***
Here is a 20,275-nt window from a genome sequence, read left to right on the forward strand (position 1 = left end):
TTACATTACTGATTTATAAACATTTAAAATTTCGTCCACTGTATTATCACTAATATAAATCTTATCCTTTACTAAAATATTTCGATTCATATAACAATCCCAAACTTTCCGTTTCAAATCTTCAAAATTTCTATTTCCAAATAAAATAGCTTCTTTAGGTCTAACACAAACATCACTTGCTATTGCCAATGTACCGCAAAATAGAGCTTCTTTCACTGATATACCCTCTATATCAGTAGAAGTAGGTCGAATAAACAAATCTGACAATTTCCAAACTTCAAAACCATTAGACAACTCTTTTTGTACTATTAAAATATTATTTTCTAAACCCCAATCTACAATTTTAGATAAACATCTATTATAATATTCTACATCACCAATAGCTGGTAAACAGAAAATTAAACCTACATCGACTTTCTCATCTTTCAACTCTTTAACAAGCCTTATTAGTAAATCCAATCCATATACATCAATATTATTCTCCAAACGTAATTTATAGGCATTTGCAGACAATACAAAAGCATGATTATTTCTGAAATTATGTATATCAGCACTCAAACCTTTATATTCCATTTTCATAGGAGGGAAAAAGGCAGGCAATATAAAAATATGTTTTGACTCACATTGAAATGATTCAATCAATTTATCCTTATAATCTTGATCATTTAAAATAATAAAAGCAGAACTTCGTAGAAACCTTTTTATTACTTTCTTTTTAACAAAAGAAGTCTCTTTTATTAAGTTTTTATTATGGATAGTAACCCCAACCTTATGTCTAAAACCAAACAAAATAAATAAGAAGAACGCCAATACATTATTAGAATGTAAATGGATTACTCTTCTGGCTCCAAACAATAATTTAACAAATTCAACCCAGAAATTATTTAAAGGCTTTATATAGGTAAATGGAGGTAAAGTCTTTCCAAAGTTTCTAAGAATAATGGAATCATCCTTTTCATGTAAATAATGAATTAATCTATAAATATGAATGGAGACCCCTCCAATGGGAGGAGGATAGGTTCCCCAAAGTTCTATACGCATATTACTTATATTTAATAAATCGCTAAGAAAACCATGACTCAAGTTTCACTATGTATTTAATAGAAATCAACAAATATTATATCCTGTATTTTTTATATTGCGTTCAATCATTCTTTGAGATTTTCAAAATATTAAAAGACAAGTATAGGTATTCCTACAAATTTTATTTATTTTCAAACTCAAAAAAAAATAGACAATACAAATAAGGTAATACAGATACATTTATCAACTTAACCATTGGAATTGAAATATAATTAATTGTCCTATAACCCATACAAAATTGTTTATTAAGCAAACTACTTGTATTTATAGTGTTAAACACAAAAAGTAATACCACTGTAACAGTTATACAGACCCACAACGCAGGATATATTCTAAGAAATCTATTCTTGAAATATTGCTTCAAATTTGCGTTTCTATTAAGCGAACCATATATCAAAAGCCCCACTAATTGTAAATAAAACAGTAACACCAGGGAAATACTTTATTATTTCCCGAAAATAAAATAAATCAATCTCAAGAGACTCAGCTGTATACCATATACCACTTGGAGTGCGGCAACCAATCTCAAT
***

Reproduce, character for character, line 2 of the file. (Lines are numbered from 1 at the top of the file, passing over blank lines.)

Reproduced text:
TTACATTACTGATTTATAAACATTTAAAATTTCGTCCACTGTATTATCACTAATATAAATCTTATCCTTTACTAAAATATTTCGATTCATATAACAATCCCAAACTTTCCGTTTCAAATCTTCAAAATTTCTATTTCCAAATAAAATAGCTTCTTTAGGTCTAACACAAACATCACTTGCTATTGCCAATGTACCGCAAAATAGAGCTTCTTTCACTGATATACCCTCTATATCAGTAGAAGTAGGTCGAATAAACAAATCTGACAATTTCCAAACTTCAAAACCATTAGACAACTCTTTTTGTACTATTAAAATATTATTTTCTAAACCCCAATCTACAATTTTAGATAAACATCTATTATAATATTCTACATCACCAATAGCTGGTAAACAGAAAATTAAACCTACATCGACTTTCTCATCTTTCAACTCTTTAACAAGCCTTATTAGTAAATCCAATCCATATACATCAATATTATTCTCCAAACGTAATTTATAGGCATTTGCAGACAATACAAAAGCATGATTATTTCTGAAATTATGTATATCAGCACTCAAACCTTTATATTCCATTTTCATAGGAGGGAAAAAGGCAGGCAATATAAAAATATGTTTTGACTCACATTGAAATGATTCAATCAATTTATCCTTATAATCTTGATCATTTAAAATAATAAAAGCAGAACTTCGTAGAAACCTTTTTATTACTTTCTTTTTAACAAAAGAAGTCTCTTTTATTAAGTTTTTATTATGGATAGTAACCCCAACCTTATGTCTAAAACCAAACAAAATAAATAAGAAGAACGCCAATACATTATTAGAATGTAAATGGATTACTCTTCTGGCTCCAAACAATAATTTAACAAATTCAACCCAGAAATTATTTAAAGGCTTTATATAGGTAAATGGAGGTAAAGTCTTTCCAAAGTTTCTAAGAATAATGGAATCATCCTTTTCATGTAAATAATGAATTAATCTATAAATATGAATGGAGACCCCTCCAATGGGAGGAGGATAGGTTCCCCAAAGTTCTATACGCATATTACTTATATTTAATAAATCGCTAAGAAAACCATGACTCAAGTTTCACTATGTATTTAATAGAAATCAACAAATATTATATCCTGTATTTTTTATATTGCGTTCAATCATTCTTTGAGATTTTCAAAATATTAAAAGACAAGTATAGGTATTCCTACAAATTTTATTTATTTTCAAACTCAAAAAAAAATAGACAATACAAATAAGGTAATACAGATACATTTATCAACTTAACCATTGGAATTGAAATATAATTAATTGTCCTATAACCCATACAAAATTGTTTATTAAGCAAACTACTTGTATTTATAGTGTTAAACACAAAAAGTAATACCACTGTAACAGTTATACAGACCCACAACGCAGGATATATTCTAAGAAATCTATTCTTGAAATATTGCTTCAAATTTGCGTTTCTATTAAGCGAACCATATATCAAAAGCCCCACTAATTGTAAATAAAACAGTAACACCAGGGAAATACTTTATTATTTCCCGAAAATAAAATAAATCAATCTCAAGAGACTCAGCTGTATACCATATACCACTTGGAGTGCGGCAACCAATCTCAAT